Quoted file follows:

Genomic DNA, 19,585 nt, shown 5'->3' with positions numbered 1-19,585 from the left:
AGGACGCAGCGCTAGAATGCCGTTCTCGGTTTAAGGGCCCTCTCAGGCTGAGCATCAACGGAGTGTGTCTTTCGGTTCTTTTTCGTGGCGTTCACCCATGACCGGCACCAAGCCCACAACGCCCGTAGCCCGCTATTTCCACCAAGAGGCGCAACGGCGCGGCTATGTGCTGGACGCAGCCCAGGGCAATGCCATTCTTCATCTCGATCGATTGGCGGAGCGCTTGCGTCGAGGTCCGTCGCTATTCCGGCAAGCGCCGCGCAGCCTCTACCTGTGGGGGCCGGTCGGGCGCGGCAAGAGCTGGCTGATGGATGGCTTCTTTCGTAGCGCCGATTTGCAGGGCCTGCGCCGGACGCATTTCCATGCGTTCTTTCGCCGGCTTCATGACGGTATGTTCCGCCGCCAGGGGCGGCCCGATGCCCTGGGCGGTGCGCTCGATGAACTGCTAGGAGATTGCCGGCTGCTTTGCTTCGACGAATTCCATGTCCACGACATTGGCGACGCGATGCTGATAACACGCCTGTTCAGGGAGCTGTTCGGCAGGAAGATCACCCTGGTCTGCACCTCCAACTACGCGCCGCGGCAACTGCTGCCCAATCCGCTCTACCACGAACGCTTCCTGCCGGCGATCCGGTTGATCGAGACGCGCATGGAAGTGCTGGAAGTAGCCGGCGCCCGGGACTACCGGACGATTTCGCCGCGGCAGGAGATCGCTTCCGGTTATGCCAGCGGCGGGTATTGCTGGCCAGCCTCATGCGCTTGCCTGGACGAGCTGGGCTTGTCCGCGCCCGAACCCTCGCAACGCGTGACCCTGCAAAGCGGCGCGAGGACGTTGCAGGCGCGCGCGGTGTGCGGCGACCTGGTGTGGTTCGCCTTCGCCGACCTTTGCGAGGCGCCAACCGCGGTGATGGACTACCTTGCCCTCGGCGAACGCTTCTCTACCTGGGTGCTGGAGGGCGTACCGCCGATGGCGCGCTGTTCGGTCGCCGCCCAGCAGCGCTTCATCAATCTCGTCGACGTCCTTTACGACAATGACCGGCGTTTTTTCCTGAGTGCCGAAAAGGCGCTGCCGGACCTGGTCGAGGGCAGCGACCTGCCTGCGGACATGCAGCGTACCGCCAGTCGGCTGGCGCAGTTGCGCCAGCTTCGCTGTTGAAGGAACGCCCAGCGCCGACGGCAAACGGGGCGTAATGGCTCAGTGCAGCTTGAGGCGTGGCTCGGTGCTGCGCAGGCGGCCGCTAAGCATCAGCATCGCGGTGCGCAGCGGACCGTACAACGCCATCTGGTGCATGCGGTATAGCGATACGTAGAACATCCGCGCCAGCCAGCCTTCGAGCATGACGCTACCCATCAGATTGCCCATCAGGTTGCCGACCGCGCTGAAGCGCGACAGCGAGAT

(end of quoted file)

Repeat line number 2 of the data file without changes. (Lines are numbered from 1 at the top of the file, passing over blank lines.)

AGGACGCAGCGCTAGAATGCCGTTCTCGGTTTAAGGGCCCTCTCAGGCTGAGCATCAACGGAGTGTGTCTTTCGGTTCTTTTTCGTGGCGTTCACCCATGACCGGCACCAAGCCCACAACGCCCGTAGCCCGCTATTTCCACCAAGAGGCGCAACGGCGCGGCTATGTGCTGGACGCAGCCCAGGGCAATGCCATTCTTCATCTCGATCGATTGGCGGAGCGCTTGCGTCGAGGTCCGTCGCTATTCCGGCAAGCGCCGCGCAGCCTCTACCTGTGGGGGCCGGTCGGGCGCGGCAAGAGCTGGCTGATGGATGGCTTCTTTCGTAGCGCCGATTTGCAGGGCCTGCGCCGGACGCATTTCCATGCGTTCTTTCGCCGGCTTCATGACGGTATGTTCCGCCGCCAGGGGCGGCCCGATGCCCTGGGCGGTGCGCTCGATGAACTGCTAGGAGATTGCCGGCTGCTTTGCTTCGACGAATTCCATGTCCACGACATTGGCGACGCGATGCTGATAACACGCCTGTTCAGGGAGCTGTTCGGCAGGAAGATCACCCTGGTCTGCACCTCCAACTACGCGCCGCGGCAACTGCTGCCCAATCCGCTCTACCACGAACGCTTCCTGCCGGCGATCCGGTTGATCGAGACGCGCATGGAAGTGCTGGAAGTAGCCGGCGCCCGGGACTACCGGACGATTTCGCCGCGGCAGGAGATCGCTTCCGGTTATGCCAGCGGCGGGTATTGCTGGCCAGCCTCATGCGCTTGCCTGGACGAGCTGGGCTTGTCCGCGCCCGAACCCTCGCAACGCGTGACCCTGCAAAGCGGCGCGAGGACGTTGCAGGCGCGCGCGGTGTGCGGCGACCTGGTGTGGTTCGCCTTCGCCGACCTTTGCGAGGCGCCAACCGCGGTGATGGACTACCTTGCCCTCGGCGAACGCTTCTCTACCTGGGTGCTGGAGGGCGTACCGCCGATGGCGCGCTGTTCGGTCGCCGCCCAGCAGCGCTTCATCAATCTCGTCGACGTCCTTTACGACAATGACCGGCGTTTTTTCCTGAGTGCCGAAAAGGCGCTGCCGGACCTGGTCGAGGGCAGCGACCTGCCTGCGGACATGCAGCGTACCGCCAGTCGGCTGGCGCAGTTGCGCCAGCTTCGCTGTTGAAGGAACGCCCAGCGCCGACGGCAAACGGGGCGTAATGGCTCAGTGCAGCTTGAGGCGTGGCTCGGTGCTGCGCAGGCGGCCGCTAAGCATCAGCATCGCGGTGCGCAGCGGACCGTACAACGCCATCTGGTGCATGCGGTATAGCGATACGTAGAACATCCGCGCCAGCCAGCCTTCGAGCATGACGCTACCCATCAGATTGCCCATCAGGTTGCCGACCGCGCTGAAGCGCGACAGCGAGAT